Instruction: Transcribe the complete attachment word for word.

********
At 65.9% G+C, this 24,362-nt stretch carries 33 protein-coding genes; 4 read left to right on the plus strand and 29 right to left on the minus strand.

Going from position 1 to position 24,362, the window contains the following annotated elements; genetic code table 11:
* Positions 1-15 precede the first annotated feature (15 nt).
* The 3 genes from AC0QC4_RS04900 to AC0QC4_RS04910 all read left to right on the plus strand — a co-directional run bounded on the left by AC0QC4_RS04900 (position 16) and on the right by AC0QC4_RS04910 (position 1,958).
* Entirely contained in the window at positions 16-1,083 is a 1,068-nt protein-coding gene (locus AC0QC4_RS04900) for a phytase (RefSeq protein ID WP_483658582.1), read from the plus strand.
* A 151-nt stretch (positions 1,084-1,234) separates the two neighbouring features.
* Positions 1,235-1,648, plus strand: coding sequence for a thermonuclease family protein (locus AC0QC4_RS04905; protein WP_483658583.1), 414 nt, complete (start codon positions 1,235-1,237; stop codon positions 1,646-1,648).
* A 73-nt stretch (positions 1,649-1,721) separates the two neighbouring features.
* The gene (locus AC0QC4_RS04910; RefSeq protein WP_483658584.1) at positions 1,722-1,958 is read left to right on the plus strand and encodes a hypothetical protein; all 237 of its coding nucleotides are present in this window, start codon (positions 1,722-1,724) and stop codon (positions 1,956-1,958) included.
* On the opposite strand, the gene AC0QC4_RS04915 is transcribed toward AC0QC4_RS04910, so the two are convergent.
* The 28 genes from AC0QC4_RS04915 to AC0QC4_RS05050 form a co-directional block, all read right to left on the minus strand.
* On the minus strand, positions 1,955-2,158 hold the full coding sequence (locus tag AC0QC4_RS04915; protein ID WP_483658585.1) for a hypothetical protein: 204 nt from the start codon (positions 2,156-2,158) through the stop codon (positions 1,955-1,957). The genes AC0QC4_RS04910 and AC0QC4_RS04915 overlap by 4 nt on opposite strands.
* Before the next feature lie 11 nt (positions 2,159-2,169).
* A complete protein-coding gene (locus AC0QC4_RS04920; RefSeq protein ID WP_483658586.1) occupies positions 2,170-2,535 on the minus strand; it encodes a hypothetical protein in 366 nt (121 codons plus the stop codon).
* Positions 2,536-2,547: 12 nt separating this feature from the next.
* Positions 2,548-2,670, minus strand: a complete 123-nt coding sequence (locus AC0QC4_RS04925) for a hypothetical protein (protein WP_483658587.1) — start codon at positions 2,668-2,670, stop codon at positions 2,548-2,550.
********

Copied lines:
At 65.9% G+C, this 24,362-nt stretch carries 33 protein-coding genes; 4 read left to right on the plus strand and 29 right to left on the minus strand.

Going from position 1 to position 24,362, the window contains the following annotated elements; genetic code table 11:
* Positions 1-15 precede the first annotated feature (15 nt).
* The 3 genes from AC0QC4_RS04900 to AC0QC4_RS04910 all read left to right on the plus strand — a co-directional run bounded on the left by AC0QC4_RS04900 (position 16) and on the right by AC0QC4_RS04910 (position 1,958).
* Entirely contained in the window at positions 16-1,083 is a 1,068-nt protein-coding gene (locus AC0QC4_RS04900) for a phytase (RefSeq protein ID WP_483658582.1), read from the plus strand.
* A 151-nt stretch (positions 1,084-1,234) separates the two neighbouring features.
* Positions 1,235-1,648, plus strand: coding sequence for a thermonuclease family protein (locus AC0QC4_RS04905; protein WP_483658583.1), 414 nt, complete (start codon positions 1,235-1,237; stop codon positions 1,646-1,648).
* A 73-nt stretch (positions 1,649-1,721) separates the two neighbouring features.
* The gene (locus AC0QC4_RS04910; RefSeq protein WP_483658584.1) at positions 1,722-1,958 is read left to right on the plus strand and encodes a hypothetical protein; all 237 of its coding nucleotides are present in this window, start codon (positions 1,722-1,724) and stop codon (positions 1,956-1,958) included.
* On the opposite strand, the gene AC0QC4_RS04915 is transcribed toward AC0QC4_RS04910, so the two are convergent.
* The 28 genes from AC0QC4_RS04915 to AC0QC4_RS05050 form a co-directional block, all read right to left on the minus strand.
* On the minus strand, positions 1,955-2,158 hold the full coding sequence (locus tag AC0QC4_RS04915; protein ID WP_483658585.1) for a hypothetical protein: 204 nt from the start codon (positions 2,156-2,158) through the stop codon (positions 1,955-1,957). The genes AC0QC4_RS04910 and AC0QC4_RS04915 overlap by 4 nt on opposite strands.
* Before the next feature lie 11 nt (positions 2,159-2,169).
* A complete protein-coding gene (locus AC0QC4_RS04920; RefSeq protein ID WP_483658586.1) occupies positions 2,170-2,535 on the minus strand; it encodes a hypothetical protein in 366 nt (121 codons plus the stop codon).
* Positions 2,536-2,547: 12 nt separating this feature from the next.
* Positions 2,548-2,670, minus strand: a complete 123-nt coding sequence (locus AC0QC4_RS04925) for a hypothetical protein (protein WP_483658587.1) — start codon at positions 2,668-2,670, stop codon at positions 2,548-2,550.